Bank of England sets sail with QE3

  • 5 July 2012
  • From the section Business
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Bank of England
Will the Bank's latest move have any impact on the economy?

No surprise that the Bank of England has opted to inject another £50bn into the economy. But, looking at what's happened to lending and other economic data since the Bank re-started quantitative easing last autumn, many in the City are wondering how much difference this extra liquidity is likely to make.

The Bank's monetary policy committee (MPC) voted to spend another £75bn on government bonds last October, and another £50bn in February - to make a grand total of £325bn since March 2009. The additional £50bn announced today will take it up to £375bn, though it's worth noting that the new money will be spent at a slower rate than before - over four months instead of three.

Some will see that slower pace as a hint that members of the MPC think this bout of easing will be less powerful than in the past - or perhaps that they are worried about possible negative effects of continuing the policy for so long. But the Kremlinology is less important than the fact that they have done it at all.

On the face of it, the Bank has not got a lot in return for the £125bn it has spent since the autumn, other than a pile of government IOUs.

The narrowest measure of the money supply - in effect, cash on bank balance sheets - has risen by 58% since September, as you'd expect when the Bank is handing their customers all that freshly created money in exchange for the purchased gilts. But there is not much sign of that getting out into the broader economy. Lending to households and companies has risen by just 0.2% in that time. (Thanks to Vicky Redwood, chief UK economist for Capital Economics, for pulling these numbers together for me. For those that care about these things, we're using the M4 measure of lending - excluding transactions between different parts of the financial system which otherwise distort the figures.)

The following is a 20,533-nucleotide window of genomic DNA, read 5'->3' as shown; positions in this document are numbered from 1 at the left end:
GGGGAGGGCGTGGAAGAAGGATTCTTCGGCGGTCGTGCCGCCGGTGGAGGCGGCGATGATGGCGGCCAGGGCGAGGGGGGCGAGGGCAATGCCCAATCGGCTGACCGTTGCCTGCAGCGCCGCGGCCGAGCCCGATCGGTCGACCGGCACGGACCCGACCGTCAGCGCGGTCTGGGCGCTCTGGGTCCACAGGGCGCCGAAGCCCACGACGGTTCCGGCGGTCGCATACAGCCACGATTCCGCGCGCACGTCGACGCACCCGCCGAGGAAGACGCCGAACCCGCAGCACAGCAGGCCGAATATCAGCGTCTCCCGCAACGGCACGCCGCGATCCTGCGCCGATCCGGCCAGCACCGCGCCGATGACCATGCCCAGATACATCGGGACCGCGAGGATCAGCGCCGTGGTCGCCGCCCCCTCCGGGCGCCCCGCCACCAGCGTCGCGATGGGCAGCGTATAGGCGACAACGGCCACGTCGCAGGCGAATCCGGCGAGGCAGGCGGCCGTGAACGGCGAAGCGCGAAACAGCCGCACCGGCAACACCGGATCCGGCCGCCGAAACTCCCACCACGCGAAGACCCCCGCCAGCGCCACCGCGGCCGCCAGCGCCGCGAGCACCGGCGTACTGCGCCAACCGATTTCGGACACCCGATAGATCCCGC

Other things have also been moving in the wrong direction, from the Bank's standpoint. The pound has risen about 6%, on a trade weighted basis, since October, and the FTSE is only slightly higher.

Finally, borrowing costs for companies and households, if anything, have crept up. The Bank's own figures showed the average new mortgage rate creeping up to 3.75% in May, higher than in April and more than a third of a percentage point higher than at the start of the year.

Of course, you can blame the eurozone crisis for a lot of these unhelpful developments - maybe all of them. Without that extra liquidity sloshing around the financial system, Bank officials would say things would have been considerably worse.

As ever, the argument would be that the Bank cannot hope to control what is happening across the Channel, or prevent it from darkening the prospects for the UK. But it can do all it can to offset the upward pressure on bank funding costs and the downward effects on confidence. They would also point out that if their forecast shows inflation dipping below target in two or three years, the Bank can hardly sit on its hands.

All of that is true. But it is a striking reflection of our times that the MPC is continuing with more QE, three weeks after the Bank's governor and deputy governor admitted, in separate speeches, that asset purchases, on their own, were not enough.

Sir Mervyn King could scarcely be gloomier about the short-term outlook for the eurozone - and the UK. He repeated again recently that we were "only halfway through" the crisis - and warned that the economic situation had deteriorated dramatically in a matter of just a few weeks.

Yet, somehow, he and his fellow policy-makers at the Bank must convince the country, and the City, that more quantitative easing will meaningfully offset this gloom, and that further steps - like easing the liquidity requirements for banks, and the "funding for lending" scheme - will finally encourage banks to lend, and firms and households to borrow and spend. That's despite the fact that British banks are already holding idle liquidity worth around £500bn - about 30% more than regulators have formally required them to hold.

There might not be many other avenues open to our central bank in the current climate, but making that case is going to be a challenge, to say the least.